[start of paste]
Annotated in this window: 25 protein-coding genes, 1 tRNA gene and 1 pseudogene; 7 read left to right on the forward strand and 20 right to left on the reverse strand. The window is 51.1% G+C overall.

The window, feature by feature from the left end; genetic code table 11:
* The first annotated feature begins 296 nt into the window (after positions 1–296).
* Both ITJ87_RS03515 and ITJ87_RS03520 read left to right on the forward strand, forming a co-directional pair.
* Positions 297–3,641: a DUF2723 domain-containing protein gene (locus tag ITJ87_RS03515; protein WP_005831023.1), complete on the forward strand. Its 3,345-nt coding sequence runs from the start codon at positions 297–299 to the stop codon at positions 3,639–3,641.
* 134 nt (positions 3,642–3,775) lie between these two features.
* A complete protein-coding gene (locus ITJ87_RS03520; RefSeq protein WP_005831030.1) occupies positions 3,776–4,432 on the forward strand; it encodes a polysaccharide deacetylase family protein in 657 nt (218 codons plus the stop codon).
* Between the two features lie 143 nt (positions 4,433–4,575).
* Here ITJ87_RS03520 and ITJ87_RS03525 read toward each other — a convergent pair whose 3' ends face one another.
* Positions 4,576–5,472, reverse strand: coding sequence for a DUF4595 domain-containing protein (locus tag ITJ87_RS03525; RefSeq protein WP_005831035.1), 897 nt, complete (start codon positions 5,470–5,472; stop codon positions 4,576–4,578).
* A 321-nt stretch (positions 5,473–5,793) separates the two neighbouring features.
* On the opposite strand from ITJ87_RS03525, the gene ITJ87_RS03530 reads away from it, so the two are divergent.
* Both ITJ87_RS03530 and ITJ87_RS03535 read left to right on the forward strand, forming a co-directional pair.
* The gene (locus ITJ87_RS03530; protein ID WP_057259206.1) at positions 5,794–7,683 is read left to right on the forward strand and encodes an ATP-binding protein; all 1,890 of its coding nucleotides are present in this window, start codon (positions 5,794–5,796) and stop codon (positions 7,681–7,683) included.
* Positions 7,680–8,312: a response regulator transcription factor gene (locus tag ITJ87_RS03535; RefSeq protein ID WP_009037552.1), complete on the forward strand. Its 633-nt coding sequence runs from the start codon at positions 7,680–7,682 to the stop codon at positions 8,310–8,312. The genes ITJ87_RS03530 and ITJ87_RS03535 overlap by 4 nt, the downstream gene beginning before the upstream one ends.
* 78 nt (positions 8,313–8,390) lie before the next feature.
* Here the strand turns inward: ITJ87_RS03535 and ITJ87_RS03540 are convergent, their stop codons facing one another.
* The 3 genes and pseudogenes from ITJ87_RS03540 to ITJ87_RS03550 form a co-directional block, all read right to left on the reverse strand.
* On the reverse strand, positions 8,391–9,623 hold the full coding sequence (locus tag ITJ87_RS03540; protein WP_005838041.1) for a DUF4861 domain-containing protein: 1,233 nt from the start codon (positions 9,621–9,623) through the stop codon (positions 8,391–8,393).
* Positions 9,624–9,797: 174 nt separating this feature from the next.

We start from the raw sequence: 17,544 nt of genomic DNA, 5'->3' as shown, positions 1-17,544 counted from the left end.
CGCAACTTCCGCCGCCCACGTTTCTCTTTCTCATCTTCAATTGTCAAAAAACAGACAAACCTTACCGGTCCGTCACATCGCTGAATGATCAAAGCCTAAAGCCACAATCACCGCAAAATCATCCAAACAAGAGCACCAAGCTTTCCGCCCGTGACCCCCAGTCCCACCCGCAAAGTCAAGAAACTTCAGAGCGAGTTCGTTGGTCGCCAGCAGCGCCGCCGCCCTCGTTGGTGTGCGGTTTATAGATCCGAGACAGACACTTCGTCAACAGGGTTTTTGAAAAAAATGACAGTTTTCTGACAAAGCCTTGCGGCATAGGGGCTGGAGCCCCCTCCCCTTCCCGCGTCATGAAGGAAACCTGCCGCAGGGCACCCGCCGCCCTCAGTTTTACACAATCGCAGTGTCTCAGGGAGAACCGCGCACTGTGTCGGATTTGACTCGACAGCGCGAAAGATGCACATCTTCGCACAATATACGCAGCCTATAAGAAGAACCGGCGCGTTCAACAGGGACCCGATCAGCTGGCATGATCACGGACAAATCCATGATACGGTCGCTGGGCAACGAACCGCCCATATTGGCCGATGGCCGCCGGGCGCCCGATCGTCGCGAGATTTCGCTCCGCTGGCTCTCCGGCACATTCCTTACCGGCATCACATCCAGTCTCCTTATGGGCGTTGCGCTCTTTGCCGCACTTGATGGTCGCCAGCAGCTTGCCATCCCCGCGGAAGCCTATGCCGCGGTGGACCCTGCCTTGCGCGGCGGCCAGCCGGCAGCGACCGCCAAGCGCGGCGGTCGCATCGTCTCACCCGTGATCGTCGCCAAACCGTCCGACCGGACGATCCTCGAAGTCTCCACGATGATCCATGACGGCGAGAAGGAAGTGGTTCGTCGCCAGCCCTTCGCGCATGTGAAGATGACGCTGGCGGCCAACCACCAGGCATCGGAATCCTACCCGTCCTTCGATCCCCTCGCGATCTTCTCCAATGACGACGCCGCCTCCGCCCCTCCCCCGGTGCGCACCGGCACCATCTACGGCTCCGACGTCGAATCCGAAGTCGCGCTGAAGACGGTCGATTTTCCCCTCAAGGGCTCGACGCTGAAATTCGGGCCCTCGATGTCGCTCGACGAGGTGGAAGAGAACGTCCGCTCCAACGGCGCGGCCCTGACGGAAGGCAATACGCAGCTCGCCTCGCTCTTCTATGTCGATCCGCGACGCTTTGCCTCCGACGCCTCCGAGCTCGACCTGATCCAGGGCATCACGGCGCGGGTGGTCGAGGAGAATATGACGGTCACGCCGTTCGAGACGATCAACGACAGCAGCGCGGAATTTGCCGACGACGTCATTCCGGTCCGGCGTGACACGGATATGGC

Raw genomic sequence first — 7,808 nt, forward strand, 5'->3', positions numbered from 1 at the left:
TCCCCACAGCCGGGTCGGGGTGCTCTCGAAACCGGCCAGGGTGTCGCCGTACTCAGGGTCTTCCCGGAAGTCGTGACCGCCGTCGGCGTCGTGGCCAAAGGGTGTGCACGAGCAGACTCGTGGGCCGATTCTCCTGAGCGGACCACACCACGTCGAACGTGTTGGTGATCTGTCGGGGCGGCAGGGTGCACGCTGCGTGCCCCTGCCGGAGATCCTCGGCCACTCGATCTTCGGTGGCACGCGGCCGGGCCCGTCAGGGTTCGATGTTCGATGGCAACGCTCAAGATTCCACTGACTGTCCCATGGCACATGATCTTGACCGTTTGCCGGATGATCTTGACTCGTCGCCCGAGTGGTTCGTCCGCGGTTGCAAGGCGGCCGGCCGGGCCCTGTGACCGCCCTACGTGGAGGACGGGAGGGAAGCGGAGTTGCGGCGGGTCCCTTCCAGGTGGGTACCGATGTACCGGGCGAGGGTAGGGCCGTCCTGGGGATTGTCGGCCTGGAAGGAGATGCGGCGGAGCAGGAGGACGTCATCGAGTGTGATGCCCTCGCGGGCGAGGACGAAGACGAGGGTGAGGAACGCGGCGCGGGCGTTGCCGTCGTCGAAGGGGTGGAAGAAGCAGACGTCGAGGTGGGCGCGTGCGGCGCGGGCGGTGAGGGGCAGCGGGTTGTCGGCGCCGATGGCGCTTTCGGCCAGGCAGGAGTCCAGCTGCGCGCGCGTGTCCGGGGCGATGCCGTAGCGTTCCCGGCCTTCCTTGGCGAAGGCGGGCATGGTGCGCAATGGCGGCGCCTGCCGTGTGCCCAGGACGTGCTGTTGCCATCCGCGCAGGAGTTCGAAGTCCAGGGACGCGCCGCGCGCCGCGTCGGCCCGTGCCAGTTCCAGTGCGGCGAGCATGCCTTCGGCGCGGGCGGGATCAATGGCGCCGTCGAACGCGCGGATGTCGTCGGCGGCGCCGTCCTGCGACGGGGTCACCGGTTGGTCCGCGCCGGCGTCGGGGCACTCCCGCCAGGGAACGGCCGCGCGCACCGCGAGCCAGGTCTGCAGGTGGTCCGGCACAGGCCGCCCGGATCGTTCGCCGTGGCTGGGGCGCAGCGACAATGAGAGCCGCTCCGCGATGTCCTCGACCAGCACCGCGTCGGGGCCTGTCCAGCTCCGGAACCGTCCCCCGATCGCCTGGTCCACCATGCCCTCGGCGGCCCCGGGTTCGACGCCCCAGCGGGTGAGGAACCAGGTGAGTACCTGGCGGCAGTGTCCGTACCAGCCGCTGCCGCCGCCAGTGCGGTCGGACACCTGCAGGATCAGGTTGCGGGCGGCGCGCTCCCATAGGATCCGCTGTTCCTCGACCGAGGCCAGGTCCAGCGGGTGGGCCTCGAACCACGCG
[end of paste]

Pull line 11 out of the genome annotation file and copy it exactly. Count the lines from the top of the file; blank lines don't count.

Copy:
* A 321-nt stretch (positions 5,473–5,793) separates the two neighbouring features.